Posted in Conflict, Drones, Humanitarian aid, Peace Keeping, Security | 2 Comments

Burundi, I, and the year of 2015, by Gudrun Sif Fridriksdottir

“I miss dancing” a friend of mine says sometime in late June. “What?” I reply, thinking I must have misheard him. “I miss dancing”, he hesitates a bit “…and information [independent media]”. I can’t help laughing “Well one is very important for democracy, the other … not so much” I claim. But then again he has a point. At this stage Bujumbura has been in turmoil for almost two months, he lives in a turbulent neighbourhood, I don’t, but we are all already very tired. People just want their regular lives back, and being able to enjoy life, not just live it. Unfortunately this is not to happen in 2015. Continue reading

Posted in Conflict, Conflict economies, Election violence, Excombatants, Governance, Popular Uprisings, Urban issues, Violence | Tagged | 1 Comment

The Ties that Bind: Ex-Military Command Structures as a Foundation for Peace or Source for Insecurity? by Anders Themnér

The presence of large groups of ex-combatants is often seen as a major challenge to post-civil war stability. Experiences of ex-fighters engaging in different forms of violence have prompted policy-makers and scholars (and to be frank, at times also myself) to ‘securitize’ the ex-combatant issue. This has particularly been true concerning the phenomenon of informal military networks. The sight of ex-fighters interacting with their former commanders, often on a daily basis, is commonly seen as a direct threat to the post-war order, especially since such ties should – according to official disarmament, demobilization and reintegration (DDR) jargon – cease to exist. It is true that ex-combatant networks can, and have been, employed for detrimental purposes. Officially dismantled command structures have, for instance, been used for wartime purposes in Macedonia, Mali, the Republic of Congo and Tajikistan; electoral violence in Aceh (Indonesia), Niger Delta (Nigeria) and Sierra Leone; riots in Liberia and Mozambique; and organized violence in Columbia, Mozambique and Sierra Leone. However, recent research has also highlighted how ex-command structures provide vital social services that can further peace and stability. Informal military networks do, for instance, constitute an important source of employment, friendship and security for many ex-combatants. Continue reading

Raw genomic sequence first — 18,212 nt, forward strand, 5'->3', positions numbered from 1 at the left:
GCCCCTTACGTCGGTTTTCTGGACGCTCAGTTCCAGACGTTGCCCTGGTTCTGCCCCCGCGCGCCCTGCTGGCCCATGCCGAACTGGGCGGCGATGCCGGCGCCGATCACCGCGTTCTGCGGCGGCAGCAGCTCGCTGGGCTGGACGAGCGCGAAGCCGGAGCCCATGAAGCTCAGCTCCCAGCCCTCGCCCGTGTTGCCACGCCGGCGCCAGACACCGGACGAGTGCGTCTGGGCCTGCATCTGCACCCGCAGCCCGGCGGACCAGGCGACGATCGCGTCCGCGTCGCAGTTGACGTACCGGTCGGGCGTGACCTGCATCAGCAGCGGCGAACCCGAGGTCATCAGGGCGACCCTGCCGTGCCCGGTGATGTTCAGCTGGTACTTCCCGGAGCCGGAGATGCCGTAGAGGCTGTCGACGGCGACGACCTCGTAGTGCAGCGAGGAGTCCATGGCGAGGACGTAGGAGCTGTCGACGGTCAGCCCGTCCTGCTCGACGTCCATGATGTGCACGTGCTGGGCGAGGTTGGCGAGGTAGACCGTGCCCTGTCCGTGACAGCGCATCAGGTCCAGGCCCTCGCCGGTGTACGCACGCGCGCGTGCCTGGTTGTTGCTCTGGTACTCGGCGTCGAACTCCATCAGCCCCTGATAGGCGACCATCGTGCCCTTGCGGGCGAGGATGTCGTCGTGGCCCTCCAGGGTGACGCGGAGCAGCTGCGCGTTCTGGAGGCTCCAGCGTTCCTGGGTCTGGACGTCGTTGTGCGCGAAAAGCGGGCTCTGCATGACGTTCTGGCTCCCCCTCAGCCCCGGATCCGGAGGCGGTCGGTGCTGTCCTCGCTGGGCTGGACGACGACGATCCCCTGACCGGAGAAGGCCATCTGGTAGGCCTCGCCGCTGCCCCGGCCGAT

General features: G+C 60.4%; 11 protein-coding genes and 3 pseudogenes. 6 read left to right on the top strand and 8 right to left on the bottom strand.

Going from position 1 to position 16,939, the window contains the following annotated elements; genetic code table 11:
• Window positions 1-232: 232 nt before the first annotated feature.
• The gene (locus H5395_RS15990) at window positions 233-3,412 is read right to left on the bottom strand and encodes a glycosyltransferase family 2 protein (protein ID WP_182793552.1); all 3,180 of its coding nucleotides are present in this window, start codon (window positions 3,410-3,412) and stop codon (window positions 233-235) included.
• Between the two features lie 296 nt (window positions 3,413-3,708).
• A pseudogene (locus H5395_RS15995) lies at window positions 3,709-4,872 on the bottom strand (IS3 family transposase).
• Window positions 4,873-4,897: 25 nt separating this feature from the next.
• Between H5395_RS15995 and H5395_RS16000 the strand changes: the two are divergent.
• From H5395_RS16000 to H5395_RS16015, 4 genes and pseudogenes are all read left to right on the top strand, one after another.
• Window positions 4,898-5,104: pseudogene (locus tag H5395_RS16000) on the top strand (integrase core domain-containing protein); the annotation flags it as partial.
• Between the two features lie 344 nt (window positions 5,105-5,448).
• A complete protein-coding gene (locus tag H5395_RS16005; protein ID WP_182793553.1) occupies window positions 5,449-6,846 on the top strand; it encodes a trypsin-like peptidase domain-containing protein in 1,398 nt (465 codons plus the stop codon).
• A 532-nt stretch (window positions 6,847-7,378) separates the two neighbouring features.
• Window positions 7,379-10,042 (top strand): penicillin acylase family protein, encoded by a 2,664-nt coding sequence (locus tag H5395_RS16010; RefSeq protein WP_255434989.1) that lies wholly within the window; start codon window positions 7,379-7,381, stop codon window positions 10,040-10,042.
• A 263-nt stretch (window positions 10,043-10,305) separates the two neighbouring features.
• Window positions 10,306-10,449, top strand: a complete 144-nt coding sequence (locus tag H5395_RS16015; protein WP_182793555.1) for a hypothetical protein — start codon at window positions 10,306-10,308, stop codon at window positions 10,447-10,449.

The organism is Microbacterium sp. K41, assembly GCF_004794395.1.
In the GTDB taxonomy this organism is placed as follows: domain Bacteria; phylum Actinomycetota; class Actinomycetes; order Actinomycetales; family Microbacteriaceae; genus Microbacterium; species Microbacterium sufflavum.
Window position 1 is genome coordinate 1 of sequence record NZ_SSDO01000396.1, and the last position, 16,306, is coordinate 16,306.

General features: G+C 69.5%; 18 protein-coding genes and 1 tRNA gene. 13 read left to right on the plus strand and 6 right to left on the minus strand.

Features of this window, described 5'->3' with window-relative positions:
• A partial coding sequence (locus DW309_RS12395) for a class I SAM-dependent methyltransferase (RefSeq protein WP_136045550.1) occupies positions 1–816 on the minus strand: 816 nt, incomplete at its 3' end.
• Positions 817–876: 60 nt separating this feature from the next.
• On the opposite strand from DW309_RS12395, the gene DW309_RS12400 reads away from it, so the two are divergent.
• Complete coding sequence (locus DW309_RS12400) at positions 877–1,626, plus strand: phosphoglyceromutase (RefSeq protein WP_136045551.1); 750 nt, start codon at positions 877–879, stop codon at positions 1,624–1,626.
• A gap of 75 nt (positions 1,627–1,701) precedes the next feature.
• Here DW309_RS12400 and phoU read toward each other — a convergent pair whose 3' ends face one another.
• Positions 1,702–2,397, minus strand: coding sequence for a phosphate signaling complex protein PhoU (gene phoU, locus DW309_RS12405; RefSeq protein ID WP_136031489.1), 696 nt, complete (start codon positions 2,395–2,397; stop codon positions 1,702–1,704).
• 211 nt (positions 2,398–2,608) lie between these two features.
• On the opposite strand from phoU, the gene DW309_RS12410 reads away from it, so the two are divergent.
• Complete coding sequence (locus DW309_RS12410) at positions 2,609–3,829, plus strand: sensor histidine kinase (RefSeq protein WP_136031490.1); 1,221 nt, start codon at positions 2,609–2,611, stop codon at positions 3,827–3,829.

Posted in Big Men, Conflict, Conflict economies, Excombatants, Governance, Informal networks, Mid-Level Commanders | Tagged | 3 Comments

Closed fists of Ebola, by Diana Szántó

The arrival is always a shock. When the door of the aeroplane opens, there is a sudden rush of heat, of odours and colours. It does not take too long to get used to it. When I am outside of the airport, it is as if I had never been gone. The last time I was here was before the Ebola. I remember, one of my friends called me one week after my return, speaking of an Ebola case in Kailahun. Since then the country had had more than 12 000 cases and have counted more than 3000 deaths. These are the official numbers, although I have always found these statistics strange, knowing that Ebola kills with a 50% probability, as health experts affirm. The numbers suggest that or too many people got identified who finally were not sick, or Salone has a secret method of treating Ebola with a better success rate than all the others. Also, the epidemics drew a special curb here compared to the two other countries affected. While in the beginning Liberia seemed to be the most vulnerable of the three, Sierra Leone soon caught up and experienced a sharp increase of cases in the middle of the year, when elsewhere the disease seemed already to be withdrawing. It would be interesting to find out what factors shaped the statistical curbs in the three countries in this particular way and what accounts for the difference in the development and the soothing of the epidemics. Today Sierra Leone is Ebola-free, and the whole country is counting down to the 7th of November when the 2 times 21 days with no new case will be reached – as everybody hopes. Now new cases are reported only from neighbouring Guinea and people pray that the virus does not cross the border. Continue reading

Posted in Ebola | Tagged | 2 Comments